Pomodori per Professori or Tomato for the Teacher

The pomodoro technique for time management is named after the handy-dandy kitchen timer shaped like a tomato.

The basic idea is simple: you divide the time you have available into fairly short increments, and during those periods you work intensively.  Each period of intense activity is followed by a short break: between each of  “pomodoro” of 25 minutes,  you rest for about 5 minutes.  After a group of four pomodoros, you take a longer break of perhaps 15 minutes.

I’ve found this technique particularly suited to out of class teaching activities like grading exams, writing tests or other assignments and organizing class websites.  The short burst of activity let me perform at a high level, especially since I know that a break is coming.  After even a short 5 minute break, during which I might get up and move around or even read a blog or two, I feel refreshed enough for another period of intense concentration.

This is a great technique for students to learn, too, especially these days when so many have a hard time concentrating for an extended period.

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Cutting Conference Expenses–Cooking in the Hotel

Do a quick google search for “hotel cooking” and you’ll be amazed at the number of sites that come up.  It seems that everyone who has ever stayed in a hotel has cooked in the room and either made a video or written a blog post about it.   George Egg’s video (and what a name for a guy cooking in a hotel room) is one of my favorites.

I’ve written before about trying to cut food expenses when going to conferences, and hotel cooking is one way to do that.  WARNING: as you may have read at some of the sites that turned up in your search, some hotels prohibit cooking in rooms.  If that is the case with your hotel, don’t take a chance!  Just eat a cold cut sandwich or go out to eat.  Assuming that you can legally cook in your room, you have some options.  Some of the simpler ones I outlined in my previous post, but if you feel adventurous, you can try a grilled sandwich on an iron, or even poached salmon.

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Rubrics as a Time Saver

For a master’s level course I’ve been teaching this spring, I’ve tried to integrate grading rubrics into my assignments more often.  I’ve used them in the past, primarily for grading big end-of-the-term projects.  This semester, I used them to grade the students’ weekly writing assignments.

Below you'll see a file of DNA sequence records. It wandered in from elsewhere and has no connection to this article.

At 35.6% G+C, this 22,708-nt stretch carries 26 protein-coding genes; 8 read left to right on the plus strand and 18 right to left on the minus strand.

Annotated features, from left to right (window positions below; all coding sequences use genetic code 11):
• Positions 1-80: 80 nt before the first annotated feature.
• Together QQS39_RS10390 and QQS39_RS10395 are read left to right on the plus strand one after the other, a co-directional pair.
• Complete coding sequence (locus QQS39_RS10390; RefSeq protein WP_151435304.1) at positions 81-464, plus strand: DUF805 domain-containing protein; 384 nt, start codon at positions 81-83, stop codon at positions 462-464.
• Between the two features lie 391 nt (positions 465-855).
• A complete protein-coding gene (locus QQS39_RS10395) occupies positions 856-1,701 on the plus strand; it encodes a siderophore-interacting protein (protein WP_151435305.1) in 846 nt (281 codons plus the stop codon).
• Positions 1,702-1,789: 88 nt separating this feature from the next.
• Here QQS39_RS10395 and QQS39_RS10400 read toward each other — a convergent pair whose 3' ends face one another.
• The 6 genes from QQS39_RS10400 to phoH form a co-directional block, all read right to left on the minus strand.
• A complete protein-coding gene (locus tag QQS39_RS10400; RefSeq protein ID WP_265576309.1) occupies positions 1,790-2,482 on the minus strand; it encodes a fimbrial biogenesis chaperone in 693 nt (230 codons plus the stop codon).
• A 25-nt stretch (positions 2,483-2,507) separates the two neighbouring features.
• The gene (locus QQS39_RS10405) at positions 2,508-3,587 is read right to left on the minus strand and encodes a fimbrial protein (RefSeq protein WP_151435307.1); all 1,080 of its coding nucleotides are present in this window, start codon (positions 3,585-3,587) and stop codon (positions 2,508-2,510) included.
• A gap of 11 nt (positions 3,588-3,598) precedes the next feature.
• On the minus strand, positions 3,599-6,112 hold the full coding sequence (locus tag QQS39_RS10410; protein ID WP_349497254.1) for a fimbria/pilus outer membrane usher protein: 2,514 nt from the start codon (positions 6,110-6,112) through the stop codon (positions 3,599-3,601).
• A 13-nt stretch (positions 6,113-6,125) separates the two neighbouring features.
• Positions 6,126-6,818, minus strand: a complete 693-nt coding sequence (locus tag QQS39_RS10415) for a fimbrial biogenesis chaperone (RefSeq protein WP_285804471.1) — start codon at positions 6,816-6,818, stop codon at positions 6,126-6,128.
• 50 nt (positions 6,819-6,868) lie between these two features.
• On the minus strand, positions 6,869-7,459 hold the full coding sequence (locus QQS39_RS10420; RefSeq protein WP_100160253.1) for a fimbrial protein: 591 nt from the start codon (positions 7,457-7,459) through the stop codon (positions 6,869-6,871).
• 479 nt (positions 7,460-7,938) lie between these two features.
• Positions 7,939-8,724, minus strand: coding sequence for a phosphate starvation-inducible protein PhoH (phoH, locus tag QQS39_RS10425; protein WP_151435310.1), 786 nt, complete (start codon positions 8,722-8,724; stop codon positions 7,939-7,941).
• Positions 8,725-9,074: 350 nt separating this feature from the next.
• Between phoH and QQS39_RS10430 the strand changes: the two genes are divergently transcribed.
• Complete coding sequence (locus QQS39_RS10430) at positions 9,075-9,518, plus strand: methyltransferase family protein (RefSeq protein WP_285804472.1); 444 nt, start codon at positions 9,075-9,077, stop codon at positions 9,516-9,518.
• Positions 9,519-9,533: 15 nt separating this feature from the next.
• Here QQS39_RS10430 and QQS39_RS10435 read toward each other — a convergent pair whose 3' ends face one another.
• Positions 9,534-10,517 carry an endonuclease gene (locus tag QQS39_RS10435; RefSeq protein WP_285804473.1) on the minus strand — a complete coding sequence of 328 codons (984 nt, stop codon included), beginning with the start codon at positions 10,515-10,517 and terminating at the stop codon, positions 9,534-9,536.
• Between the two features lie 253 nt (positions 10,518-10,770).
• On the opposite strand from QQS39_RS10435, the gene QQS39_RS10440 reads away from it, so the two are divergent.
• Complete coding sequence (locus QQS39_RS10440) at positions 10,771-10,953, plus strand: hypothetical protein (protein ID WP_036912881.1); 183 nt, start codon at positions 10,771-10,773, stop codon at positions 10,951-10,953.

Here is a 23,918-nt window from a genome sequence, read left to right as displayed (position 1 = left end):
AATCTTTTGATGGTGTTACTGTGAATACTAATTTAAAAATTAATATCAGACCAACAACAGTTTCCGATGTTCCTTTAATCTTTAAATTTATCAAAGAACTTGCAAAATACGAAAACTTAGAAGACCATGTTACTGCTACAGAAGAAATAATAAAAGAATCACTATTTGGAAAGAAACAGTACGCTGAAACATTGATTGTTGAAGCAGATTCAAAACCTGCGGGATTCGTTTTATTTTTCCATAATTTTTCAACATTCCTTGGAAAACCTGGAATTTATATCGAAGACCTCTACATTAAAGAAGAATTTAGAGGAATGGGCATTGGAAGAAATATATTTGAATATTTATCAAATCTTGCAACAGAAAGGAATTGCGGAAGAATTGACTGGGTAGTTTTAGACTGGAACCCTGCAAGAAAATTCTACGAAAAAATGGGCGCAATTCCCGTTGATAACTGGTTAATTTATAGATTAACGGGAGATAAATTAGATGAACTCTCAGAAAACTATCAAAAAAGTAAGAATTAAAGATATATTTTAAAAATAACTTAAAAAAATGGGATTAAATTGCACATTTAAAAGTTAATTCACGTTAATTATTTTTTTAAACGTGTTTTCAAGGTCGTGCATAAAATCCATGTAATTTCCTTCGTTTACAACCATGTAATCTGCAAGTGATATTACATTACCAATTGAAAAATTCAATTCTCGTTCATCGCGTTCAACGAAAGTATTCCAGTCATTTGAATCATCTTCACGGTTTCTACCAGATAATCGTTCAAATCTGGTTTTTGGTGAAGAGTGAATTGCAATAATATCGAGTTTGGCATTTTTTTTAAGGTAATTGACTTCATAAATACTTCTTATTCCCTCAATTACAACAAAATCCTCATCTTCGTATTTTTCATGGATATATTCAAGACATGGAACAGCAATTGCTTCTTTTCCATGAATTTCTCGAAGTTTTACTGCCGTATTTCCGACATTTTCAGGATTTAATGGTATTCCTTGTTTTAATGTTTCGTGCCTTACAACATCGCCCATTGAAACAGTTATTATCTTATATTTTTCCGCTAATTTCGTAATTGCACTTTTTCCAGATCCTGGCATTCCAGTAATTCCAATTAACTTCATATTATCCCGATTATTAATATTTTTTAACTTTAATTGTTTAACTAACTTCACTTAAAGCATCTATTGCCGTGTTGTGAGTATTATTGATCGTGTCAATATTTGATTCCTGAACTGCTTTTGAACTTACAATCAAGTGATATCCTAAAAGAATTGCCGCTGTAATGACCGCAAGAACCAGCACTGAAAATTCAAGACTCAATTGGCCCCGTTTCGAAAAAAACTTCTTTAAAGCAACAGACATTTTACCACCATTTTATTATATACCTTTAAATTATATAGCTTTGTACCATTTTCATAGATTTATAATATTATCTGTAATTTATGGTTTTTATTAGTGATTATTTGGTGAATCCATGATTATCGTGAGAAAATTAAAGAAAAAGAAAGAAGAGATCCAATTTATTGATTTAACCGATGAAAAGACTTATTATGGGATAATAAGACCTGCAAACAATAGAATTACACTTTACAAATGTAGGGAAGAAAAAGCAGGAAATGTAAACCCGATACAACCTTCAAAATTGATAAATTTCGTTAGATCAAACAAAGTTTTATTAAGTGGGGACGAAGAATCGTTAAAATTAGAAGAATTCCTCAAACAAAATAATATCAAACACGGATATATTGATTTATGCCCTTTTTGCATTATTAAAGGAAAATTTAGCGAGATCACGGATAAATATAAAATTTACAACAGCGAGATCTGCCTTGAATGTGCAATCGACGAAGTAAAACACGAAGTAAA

(This is for the 2004 edition; another is coming 12/2011)

My guidebook for this endeavor has been Introduction to Rubrics: An Assessment Tool to Save Grading Time, Convey Effective Feedback and Promote Student Learning by Danielle D.  Stevens and Antonia Levi.  It’s a good solid book without a lot of chaff.  Additionally, it’s geared toward university level instructors, a refreshing change from the typical how-to manual whose audience is grade school or high school teachers.

Of course, the part of the title that caught my attention was “Save Grading Time.”  Writing the my “master” rubric for the typical weekly assignment took me a while, but for each week’s work, I only had to tweak it a bit, and applying it to my students’ writing did in fact save me a lot of time.  Since the grad courses that I teach are similar in the writing requirements, I’ll be modifying the rubrics I used this semester for the next time, saving even more time.

Before the first assignment, I went over the rubric with the class.  A few students have some questions, some not pertinent, but one or two helped me further refine the rubric to be helpful as a guide to the assignment.  After grading the assignment, I showed “real life” examples of the completed papers and scoring based on the rubric (with the students’ permission, of course, and with identifying information removed).  I even wrote up a paper myself to show what an unacceptable paper looked like since thankfully nobody turned one in!